SEATTLE — An emergency room doctor who was fired after he publicly criticized the coronavirus preparations at his hospital in Washington state is suing for wrongful termination.
Dr. Ming Lin worked at PeaceHealth St. Joseph Medical Center in Bellingham for 17 years before he was fired in late March. He had been criticizing the hospital’s leadership on his Facebook page and in media interviews, saying they had been slow to screen visitors for symptoms and to obtain protection equipment or take other precautions for staff.
PeaceHealth’s chief operating officer, Richard DeCarlo, said last month Lin had been removed from his position for creating a “toxic work environment.”
But amid the pandemic, the U.S. Labor Department has issued reminders to employers that it is illegal to retaliate against employees who report unsafe working conditions.
Lin’s attorneys with the Seattle firm of Schroeter Goldmark and Bender and the American Civil Liberties Union of Washington filed the lawsuit Thursday in Whatcom County Superior Court in Bellingham. The complaint noted that neither PeaceHealth nor TeamHealth, the company that handles physician staffing at the hospital, had policies preventing his use of Facebook or speaking to reporters.
“Hopefully my actions will bring some publicity to the fact that health care workers for a long time have been repressed and they’re not allowed to speak up for safety because they fear termination and being reprimanded,” Lin said Thursday in a phone interview from a hospital on the Rosebud Indian Reservation in South Dakota, where he frequently works weeklong rotations.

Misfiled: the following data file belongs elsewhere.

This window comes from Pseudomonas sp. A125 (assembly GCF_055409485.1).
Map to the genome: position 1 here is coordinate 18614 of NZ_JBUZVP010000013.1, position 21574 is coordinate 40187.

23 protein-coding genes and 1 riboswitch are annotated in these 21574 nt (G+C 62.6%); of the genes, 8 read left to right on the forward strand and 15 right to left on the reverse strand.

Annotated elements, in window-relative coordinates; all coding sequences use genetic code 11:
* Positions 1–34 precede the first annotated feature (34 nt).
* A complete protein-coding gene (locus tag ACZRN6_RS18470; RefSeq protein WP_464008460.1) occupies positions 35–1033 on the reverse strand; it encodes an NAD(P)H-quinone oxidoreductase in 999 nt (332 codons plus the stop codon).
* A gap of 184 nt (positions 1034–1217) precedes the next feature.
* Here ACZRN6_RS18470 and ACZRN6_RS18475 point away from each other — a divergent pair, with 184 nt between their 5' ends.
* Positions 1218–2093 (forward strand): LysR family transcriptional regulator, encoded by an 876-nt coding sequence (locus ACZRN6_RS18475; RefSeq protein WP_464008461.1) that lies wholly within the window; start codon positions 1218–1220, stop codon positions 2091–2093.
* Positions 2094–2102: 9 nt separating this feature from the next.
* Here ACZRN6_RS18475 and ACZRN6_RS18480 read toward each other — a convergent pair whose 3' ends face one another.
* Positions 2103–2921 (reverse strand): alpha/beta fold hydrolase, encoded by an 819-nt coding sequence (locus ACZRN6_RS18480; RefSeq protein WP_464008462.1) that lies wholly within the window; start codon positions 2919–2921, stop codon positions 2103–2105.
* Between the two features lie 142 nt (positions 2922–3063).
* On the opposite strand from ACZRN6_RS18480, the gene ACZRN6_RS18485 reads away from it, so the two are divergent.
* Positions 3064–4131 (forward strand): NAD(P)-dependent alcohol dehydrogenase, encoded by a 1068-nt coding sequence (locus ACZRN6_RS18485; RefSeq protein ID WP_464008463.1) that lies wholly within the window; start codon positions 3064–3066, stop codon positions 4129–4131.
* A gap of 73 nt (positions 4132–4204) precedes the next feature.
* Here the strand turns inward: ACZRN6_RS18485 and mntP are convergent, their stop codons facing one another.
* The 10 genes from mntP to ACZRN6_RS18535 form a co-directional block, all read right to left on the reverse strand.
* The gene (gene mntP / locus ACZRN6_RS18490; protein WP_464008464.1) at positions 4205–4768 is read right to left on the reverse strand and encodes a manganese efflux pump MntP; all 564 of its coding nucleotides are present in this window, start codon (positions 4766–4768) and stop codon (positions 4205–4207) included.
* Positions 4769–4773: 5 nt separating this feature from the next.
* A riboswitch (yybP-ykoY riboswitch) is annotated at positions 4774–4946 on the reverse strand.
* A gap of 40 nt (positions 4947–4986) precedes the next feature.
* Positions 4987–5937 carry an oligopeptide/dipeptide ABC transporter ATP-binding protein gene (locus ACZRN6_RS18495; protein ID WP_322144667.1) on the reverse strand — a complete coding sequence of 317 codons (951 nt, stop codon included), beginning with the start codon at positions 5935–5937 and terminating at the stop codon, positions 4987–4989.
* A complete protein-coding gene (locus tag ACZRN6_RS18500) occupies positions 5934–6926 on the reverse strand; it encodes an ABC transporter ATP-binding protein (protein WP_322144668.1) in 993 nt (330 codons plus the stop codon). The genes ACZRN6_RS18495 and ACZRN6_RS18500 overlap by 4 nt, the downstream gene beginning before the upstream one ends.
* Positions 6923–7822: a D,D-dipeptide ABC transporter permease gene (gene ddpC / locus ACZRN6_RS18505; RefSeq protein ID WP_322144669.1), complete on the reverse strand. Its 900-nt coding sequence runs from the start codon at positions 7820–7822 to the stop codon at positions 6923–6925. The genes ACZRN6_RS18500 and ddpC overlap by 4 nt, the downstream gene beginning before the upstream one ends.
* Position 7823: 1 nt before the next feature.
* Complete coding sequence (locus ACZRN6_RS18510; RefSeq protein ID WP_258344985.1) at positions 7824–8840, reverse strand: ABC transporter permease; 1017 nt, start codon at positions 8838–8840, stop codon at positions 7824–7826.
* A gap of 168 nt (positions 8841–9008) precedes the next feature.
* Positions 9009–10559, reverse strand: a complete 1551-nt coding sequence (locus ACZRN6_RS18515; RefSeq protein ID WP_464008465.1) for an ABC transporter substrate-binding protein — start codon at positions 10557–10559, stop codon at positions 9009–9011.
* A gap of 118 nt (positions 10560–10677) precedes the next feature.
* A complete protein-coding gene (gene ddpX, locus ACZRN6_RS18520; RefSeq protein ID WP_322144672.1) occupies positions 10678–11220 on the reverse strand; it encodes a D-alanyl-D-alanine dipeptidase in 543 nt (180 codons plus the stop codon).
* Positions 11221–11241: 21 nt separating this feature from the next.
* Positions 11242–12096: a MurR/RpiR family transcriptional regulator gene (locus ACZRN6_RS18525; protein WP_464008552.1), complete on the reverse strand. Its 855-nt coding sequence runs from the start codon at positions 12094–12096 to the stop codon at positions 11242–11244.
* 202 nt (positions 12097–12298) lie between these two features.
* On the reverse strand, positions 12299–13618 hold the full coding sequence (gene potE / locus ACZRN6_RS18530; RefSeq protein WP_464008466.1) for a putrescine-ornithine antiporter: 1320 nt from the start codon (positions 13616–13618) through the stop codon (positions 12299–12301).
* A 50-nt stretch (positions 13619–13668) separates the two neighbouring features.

In emailed statements, TeamHealth said Lin remains a paid contract physician, and PeaceHealth said Lin was removed from his position for being disruptive. Both are named as defendants.
“He chose to not use designated safety reporting channels, and his actions were disruptive, compromised collaboration in the midst of a crisis and contributed to the creation of fear and anxiety among staff and the community,” PeaceHealth spokeswoman Bev Mayhew wrote. “The safety of our caregivers and patients in our facilities has been, and remains today, our singular focus.”
St. Joe’s adopted several of the recommendations Lin had made on his Facebook page, Lin noted, including finding a different lab that could provide quicker COVID-19 test results, providing scrubs for ER nurses and requiring face masks.
The lawsuit alleges that PeaceHealth offered Lin a chance to take a job at a hospital in Oregon or other, part-time positions at a lower pay within 50 miles (80.4 km) of his home in Bellingham.
“While we believe your actions and comments both inside and outside of work were intended to be constructive and a catalyst for change, unfortunately it is not possible for you to return to PeaceHealth,” TeamHealth official Dr. Robert Frantz wrote him, according to the complaint.
The lawsuit seeks Lin’s reinstatement at St. Joe’s as well as back pay, damages and legal fees.